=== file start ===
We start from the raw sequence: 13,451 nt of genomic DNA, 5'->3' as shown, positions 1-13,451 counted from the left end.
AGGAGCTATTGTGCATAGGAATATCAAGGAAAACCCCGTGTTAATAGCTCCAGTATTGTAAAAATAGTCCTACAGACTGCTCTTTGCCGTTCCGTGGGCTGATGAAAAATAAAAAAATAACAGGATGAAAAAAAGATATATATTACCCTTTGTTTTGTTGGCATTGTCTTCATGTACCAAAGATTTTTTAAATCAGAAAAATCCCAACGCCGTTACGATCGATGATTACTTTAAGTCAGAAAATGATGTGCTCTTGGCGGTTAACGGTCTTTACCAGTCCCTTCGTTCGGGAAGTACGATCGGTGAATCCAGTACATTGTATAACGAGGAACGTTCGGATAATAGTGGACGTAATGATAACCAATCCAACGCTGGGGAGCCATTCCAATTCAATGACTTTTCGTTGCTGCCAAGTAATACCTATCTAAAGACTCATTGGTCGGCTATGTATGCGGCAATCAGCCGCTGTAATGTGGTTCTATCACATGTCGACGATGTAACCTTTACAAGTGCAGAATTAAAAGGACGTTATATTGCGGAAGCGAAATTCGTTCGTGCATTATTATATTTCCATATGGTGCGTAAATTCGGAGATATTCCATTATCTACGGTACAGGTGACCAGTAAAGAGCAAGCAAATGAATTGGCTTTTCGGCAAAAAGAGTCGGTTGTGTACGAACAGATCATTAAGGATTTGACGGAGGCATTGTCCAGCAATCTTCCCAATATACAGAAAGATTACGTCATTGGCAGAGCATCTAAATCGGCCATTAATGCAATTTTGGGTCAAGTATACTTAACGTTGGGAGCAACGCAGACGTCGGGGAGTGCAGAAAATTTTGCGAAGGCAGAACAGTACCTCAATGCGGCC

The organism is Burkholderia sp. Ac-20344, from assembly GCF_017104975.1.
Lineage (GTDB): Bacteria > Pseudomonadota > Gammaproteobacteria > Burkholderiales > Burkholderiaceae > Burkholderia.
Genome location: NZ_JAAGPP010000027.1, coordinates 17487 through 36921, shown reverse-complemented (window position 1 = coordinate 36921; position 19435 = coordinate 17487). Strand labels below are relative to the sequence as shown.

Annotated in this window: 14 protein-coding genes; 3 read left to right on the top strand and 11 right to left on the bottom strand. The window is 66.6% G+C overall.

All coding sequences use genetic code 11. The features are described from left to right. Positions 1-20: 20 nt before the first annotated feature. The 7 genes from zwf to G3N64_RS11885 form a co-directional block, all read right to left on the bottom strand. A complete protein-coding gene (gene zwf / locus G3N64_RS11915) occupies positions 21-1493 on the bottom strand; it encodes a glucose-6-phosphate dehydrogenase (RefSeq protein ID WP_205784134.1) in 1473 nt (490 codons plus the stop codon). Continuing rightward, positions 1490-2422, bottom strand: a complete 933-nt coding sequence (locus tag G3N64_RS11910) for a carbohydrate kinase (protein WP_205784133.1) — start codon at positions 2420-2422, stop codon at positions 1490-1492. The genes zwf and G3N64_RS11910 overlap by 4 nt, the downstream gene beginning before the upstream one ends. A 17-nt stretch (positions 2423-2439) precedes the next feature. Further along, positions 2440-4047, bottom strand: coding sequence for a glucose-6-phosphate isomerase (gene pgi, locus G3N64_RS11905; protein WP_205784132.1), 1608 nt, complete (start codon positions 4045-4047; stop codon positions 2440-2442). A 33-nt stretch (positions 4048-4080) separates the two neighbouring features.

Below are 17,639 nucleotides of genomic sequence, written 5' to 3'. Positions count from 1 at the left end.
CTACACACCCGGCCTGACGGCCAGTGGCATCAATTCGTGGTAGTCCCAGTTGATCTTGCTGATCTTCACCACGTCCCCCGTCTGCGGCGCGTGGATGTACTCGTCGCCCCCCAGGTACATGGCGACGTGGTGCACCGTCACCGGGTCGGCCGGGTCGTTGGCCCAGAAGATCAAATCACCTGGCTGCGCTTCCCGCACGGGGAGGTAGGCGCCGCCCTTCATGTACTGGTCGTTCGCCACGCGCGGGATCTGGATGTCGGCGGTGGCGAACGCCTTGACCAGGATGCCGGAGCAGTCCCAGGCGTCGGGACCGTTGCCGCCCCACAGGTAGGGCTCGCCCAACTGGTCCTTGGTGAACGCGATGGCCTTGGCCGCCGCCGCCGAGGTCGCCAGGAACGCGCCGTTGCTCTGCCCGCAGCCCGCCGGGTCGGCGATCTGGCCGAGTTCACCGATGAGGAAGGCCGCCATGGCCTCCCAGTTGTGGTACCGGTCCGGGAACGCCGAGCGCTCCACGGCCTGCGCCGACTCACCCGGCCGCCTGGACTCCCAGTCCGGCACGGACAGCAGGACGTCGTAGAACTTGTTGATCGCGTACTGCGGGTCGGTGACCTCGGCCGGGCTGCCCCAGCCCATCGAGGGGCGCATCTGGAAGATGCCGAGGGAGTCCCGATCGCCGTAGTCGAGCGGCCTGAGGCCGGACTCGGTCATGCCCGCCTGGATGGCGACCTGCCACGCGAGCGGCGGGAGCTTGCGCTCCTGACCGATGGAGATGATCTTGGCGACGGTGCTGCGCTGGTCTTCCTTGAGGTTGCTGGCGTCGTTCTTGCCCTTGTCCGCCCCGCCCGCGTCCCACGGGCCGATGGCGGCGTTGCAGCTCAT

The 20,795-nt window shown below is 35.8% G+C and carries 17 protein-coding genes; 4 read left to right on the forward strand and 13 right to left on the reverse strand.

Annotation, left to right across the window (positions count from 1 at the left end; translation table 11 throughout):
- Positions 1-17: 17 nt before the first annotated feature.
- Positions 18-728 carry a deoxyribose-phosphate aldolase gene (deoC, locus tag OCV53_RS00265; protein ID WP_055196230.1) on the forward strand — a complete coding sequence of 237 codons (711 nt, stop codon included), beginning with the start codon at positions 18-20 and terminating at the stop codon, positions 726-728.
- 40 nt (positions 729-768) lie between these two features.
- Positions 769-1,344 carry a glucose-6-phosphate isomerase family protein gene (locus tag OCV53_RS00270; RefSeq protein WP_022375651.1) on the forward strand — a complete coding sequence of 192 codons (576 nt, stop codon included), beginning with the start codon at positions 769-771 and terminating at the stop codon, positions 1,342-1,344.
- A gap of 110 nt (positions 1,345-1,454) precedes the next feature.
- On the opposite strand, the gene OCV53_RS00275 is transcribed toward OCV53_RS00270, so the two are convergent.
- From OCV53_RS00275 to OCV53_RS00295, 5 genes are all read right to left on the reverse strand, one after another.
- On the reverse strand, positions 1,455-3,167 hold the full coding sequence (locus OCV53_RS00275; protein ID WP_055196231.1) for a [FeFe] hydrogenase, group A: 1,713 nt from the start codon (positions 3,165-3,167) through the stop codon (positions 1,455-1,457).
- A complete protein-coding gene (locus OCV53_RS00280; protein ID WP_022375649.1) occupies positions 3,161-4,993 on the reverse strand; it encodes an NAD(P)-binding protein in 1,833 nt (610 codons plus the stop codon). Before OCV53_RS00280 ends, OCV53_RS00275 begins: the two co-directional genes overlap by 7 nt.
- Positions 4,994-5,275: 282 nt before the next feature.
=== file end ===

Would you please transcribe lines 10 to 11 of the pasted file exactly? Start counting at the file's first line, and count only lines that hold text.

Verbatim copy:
The 20,795-nt window shown below is 35.8% G+C and carries 17 protein-coding genes; 4 read left to right on the forward strand and 13 right to left on the reverse strand.

Annotation, left to right across the window (positions count from 1 at the left end; translation table 11 throughout):